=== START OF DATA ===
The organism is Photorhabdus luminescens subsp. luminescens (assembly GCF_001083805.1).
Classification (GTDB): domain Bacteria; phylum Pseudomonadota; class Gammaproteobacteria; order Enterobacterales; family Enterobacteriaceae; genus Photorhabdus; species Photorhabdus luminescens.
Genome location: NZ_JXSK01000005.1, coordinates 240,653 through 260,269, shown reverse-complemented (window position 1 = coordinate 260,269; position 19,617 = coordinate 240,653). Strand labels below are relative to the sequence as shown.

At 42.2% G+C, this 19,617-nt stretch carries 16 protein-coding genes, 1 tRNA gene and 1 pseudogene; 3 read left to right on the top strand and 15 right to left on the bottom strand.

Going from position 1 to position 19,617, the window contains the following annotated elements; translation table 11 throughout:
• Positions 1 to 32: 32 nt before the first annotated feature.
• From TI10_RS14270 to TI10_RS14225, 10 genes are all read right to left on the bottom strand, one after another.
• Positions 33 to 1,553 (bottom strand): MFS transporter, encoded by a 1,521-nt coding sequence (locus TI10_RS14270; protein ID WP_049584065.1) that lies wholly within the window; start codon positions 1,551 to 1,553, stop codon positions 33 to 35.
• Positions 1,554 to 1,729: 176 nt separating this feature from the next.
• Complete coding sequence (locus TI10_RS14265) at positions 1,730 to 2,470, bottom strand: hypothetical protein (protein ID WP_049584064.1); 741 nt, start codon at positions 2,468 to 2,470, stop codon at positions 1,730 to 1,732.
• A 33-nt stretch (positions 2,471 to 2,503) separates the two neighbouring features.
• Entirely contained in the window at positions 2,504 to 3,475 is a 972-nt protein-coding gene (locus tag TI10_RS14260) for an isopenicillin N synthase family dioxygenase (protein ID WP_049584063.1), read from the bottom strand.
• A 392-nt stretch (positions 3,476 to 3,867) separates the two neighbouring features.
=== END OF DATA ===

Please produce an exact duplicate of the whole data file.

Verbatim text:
The organism is Photorhabdus luminescens subsp. luminescens (assembly GCF_001083805.1).
Classification (GTDB): domain Bacteria; phylum Pseudomonadota; class Gammaproteobacteria; order Enterobacterales; family Enterobacteriaceae; genus Photorhabdus; species Photorhabdus luminescens.
Genome location: NZ_JXSK01000005.1, coordinates 240,653 through 260,269, shown reverse-complemented (window position 1 = coordinate 260,269; position 19,617 = coordinate 240,653). Strand labels below are relative to the sequence as shown.

At 42.2% G+C, this 19,617-nt stretch carries 16 protein-coding genes, 1 tRNA gene and 1 pseudogene; 3 read left to right on the top strand and 15 right to left on the bottom strand.

Going from position 1 to position 19,617, the window contains the following annotated elements; translation table 11 throughout:
• Positions 1 to 32: 32 nt before the first annotated feature.
• From TI10_RS14270 to TI10_RS14225, 10 genes are all read right to left on the bottom strand, one after another.
• Positions 33 to 1,553 (bottom strand): MFS transporter, encoded by a 1,521-nt coding sequence (locus TI10_RS14270; protein ID WP_049584065.1) that lies wholly within the window; start codon positions 1,551 to 1,553, stop codon positions 33 to 35.
• Positions 1,554 to 1,729: 176 nt separating this feature from the next.
• Complete coding sequence (locus TI10_RS14265) at positions 1,730 to 2,470, bottom strand: hypothetical protein (protein ID WP_049584064.1); 741 nt, start codon at positions 2,468 to 2,470, stop codon at positions 1,730 to 1,732.
• A 33-nt stretch (positions 2,471 to 2,503) separates the two neighbouring features.
• Entirely contained in the window at positions 2,504 to 3,475 is a 972-nt protein-coding gene (locus tag TI10_RS14260) for an isopenicillin N synthase family dioxygenase (protein ID WP_049584063.1), read from the bottom strand.
• A 392-nt stretch (positions 3,476 to 3,867) separates the two neighbouring features.